We surprisingly all board on time and leave at our designated time. And then began Dante’s ninth ring of inferno. It started with a group of Spanish punks who were spread out throughout the plane but were all traveling together. One girl was seated next to April and I in the window seat. She expressed great concern about her fear of flying to her friend in the seat in front. The girl in front was freaking out because somewhere between scanning her boarding pass and boarding the plane, she lost her Spanish ID. Hope she knows German, because she’s not getting back into Spain without that card!  April and I looked at each other with concerning looks. Then the girl besides us is trying to have full and complete conversations with her friend across the aisle. Now it wouldn’t be a problem if she was also in the aisle seat, but she was in the window seat and had to shout across April and I to talk to her amigo. We did the deep Spanish sigh multiple times until she realized how rude she was being. All meanwhile a baby is crying—wailing for an entire 3hour plane ride. I understand traveling with young kids and I really don’t have a problem with it, but I think there was something seriously bothering this child. Don’t forget the kids behind us kicking our seats and putting their feet in the gap where our arm rest is. April and I couldn’t wait until we could get out of this nightmare.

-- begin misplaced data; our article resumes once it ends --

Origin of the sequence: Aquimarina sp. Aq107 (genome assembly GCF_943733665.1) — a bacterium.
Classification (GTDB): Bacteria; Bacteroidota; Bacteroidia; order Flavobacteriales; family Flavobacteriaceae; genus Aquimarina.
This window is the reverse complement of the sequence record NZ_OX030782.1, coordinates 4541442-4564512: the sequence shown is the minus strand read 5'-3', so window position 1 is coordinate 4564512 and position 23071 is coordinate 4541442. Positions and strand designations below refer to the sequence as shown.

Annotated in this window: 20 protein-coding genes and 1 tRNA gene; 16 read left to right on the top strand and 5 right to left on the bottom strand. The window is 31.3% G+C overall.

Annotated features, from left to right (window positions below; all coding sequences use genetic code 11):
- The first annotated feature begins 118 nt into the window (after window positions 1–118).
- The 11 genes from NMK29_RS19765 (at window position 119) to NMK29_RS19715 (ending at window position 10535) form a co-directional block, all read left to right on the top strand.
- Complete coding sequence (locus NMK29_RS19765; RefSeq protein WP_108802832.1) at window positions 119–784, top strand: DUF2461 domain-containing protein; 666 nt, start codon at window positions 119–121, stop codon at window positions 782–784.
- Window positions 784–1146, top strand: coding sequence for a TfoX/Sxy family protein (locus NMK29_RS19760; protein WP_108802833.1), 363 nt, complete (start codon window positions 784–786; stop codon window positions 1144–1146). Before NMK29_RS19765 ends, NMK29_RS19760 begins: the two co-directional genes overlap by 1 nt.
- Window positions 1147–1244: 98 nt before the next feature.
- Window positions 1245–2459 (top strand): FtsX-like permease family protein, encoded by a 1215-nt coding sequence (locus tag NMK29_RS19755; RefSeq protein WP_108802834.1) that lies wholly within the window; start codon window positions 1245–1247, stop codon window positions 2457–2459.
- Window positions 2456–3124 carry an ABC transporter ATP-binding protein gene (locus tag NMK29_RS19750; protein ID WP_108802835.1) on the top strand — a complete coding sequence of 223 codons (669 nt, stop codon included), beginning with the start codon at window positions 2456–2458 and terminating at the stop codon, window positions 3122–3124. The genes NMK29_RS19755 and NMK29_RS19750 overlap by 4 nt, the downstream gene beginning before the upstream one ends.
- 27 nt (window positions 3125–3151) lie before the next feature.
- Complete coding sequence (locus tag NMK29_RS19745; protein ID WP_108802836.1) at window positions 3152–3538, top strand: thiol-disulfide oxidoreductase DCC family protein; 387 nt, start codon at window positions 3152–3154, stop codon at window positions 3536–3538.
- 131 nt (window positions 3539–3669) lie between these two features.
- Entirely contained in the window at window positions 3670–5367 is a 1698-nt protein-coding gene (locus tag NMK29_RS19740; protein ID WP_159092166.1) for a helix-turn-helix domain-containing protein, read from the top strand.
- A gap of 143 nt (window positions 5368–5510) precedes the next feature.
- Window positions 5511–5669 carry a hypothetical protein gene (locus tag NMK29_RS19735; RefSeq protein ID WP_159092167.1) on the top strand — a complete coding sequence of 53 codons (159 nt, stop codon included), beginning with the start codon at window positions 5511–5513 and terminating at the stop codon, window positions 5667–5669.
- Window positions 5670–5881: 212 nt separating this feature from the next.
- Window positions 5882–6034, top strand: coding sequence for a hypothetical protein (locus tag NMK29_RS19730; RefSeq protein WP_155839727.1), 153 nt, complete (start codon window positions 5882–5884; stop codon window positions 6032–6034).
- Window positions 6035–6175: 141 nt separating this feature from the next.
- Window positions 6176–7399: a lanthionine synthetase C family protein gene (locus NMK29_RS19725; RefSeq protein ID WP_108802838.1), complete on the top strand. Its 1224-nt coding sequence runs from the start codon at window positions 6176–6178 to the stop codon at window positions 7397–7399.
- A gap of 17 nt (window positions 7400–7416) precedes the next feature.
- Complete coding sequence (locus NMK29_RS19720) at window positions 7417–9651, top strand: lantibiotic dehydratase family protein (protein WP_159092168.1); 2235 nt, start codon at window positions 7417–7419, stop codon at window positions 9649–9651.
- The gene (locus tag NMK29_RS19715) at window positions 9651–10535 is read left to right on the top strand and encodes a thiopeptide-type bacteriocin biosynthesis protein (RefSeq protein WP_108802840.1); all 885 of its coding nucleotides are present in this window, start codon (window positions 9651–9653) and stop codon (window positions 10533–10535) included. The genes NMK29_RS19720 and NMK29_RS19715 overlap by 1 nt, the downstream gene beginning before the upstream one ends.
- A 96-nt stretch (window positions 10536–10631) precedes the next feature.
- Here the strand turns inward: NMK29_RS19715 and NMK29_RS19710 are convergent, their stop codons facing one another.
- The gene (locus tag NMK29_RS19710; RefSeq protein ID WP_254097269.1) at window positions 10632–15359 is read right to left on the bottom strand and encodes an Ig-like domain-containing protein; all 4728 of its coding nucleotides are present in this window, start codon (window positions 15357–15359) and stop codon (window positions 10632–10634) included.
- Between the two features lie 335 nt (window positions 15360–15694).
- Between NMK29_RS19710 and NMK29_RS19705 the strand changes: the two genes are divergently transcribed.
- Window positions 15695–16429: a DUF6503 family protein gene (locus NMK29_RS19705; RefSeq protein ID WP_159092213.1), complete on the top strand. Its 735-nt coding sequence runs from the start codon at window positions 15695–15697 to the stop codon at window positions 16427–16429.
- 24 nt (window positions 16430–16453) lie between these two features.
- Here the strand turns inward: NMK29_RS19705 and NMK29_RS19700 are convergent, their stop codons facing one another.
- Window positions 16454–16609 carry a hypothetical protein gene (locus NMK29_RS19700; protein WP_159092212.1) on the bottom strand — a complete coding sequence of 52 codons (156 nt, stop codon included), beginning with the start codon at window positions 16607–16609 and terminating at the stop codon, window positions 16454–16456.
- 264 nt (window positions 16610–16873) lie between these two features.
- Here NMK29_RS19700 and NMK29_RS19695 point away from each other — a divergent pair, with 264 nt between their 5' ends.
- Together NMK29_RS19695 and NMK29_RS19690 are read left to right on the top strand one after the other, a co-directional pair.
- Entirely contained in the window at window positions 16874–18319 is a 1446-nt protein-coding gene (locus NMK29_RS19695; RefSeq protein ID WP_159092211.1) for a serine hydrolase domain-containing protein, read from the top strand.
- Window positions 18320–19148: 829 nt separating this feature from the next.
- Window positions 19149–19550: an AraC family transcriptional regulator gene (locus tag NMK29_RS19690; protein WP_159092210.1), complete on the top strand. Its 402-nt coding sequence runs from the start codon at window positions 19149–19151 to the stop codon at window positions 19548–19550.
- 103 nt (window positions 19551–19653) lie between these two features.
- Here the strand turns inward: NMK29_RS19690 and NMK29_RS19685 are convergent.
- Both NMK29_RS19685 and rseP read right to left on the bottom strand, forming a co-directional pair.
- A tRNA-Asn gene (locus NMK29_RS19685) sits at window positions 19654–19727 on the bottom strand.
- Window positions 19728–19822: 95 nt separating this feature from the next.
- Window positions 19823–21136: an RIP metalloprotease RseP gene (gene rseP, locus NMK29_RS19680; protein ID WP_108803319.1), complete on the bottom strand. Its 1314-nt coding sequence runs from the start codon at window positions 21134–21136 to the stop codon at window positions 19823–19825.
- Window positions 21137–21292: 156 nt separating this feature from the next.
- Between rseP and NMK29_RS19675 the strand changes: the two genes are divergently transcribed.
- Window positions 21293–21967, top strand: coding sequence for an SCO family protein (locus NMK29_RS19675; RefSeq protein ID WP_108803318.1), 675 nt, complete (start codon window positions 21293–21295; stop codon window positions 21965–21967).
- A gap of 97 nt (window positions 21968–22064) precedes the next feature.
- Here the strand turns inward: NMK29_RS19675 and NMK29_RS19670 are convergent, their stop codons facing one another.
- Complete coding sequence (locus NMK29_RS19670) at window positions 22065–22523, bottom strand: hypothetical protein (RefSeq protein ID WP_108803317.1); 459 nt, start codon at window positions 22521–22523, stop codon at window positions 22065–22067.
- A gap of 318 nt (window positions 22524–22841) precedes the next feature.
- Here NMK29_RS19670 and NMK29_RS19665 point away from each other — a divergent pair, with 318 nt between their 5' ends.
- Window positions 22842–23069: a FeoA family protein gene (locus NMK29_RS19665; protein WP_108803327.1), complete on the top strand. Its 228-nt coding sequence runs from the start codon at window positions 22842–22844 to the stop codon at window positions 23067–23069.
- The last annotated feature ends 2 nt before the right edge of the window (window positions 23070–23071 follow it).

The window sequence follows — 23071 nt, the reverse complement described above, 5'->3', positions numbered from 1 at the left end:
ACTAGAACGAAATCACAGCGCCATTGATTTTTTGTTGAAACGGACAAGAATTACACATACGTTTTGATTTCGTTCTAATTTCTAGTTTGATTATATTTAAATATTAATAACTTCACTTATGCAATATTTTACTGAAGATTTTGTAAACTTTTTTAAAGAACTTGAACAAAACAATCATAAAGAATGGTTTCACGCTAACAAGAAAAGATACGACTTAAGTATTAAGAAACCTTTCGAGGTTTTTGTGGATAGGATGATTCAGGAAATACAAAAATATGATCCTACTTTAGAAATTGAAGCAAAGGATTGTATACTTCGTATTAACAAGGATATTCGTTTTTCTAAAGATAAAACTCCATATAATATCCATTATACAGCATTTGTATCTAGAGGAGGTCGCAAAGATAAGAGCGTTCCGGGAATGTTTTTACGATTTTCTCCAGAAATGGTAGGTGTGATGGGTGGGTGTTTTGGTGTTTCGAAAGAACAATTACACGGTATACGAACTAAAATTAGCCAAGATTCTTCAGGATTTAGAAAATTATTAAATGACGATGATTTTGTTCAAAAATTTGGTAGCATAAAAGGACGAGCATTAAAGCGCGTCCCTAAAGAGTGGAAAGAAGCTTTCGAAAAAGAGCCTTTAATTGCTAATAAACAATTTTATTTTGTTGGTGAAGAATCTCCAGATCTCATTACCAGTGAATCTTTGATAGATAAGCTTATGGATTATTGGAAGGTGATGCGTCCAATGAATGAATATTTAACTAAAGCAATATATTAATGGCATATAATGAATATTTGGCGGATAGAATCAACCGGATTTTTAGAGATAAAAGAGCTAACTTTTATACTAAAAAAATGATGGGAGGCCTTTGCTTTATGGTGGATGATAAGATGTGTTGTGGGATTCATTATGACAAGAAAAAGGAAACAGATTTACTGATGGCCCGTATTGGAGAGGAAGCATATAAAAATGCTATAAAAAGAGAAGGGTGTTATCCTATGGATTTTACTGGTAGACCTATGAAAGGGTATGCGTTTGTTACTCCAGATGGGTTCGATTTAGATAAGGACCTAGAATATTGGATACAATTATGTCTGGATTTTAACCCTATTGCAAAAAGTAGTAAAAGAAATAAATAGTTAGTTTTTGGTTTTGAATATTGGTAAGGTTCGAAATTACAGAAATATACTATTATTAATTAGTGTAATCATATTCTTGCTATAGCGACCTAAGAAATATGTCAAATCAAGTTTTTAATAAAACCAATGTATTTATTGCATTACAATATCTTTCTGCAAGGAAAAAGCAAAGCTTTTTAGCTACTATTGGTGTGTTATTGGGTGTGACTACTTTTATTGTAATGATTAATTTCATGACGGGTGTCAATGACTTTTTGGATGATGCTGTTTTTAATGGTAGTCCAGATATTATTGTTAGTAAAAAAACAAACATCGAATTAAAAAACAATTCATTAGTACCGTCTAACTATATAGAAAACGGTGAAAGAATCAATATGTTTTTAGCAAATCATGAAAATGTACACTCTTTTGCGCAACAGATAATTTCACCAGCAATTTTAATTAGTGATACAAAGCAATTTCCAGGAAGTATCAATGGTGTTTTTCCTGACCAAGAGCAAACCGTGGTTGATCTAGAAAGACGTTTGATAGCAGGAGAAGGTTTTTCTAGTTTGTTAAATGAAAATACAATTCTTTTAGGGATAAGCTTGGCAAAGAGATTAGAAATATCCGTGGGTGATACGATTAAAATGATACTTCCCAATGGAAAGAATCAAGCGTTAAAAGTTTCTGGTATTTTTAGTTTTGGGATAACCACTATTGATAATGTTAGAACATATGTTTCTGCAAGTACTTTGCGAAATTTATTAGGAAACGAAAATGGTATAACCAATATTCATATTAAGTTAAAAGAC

We run out of the plane at 9:20am and run through the outside terminals to catch a 9:44 train into the city. We were trying to make an 11:00 tour in the center. I’ve never seen The Amazing Race but I’m fairly confident April and I could win. I run to ticket booth, she looks at board to find the correct platform and we make it on to the train at 9:43am. Dazed and confused we exit the train station in Berlin and power walk to the hostel. We are also thinking about entering the summer Olympics for speed power walking. Make it to the hotel and drop bags in lockers. Run to nearest underground to get to city center. We try buying tickets in the machine and some random guy comes up behind us and cancels our order on the screen. He hands us two tickets and says 10€. UMMMM? Is this a scam??!! We pay him and get on the train without even thinking. HAHAHAHAHA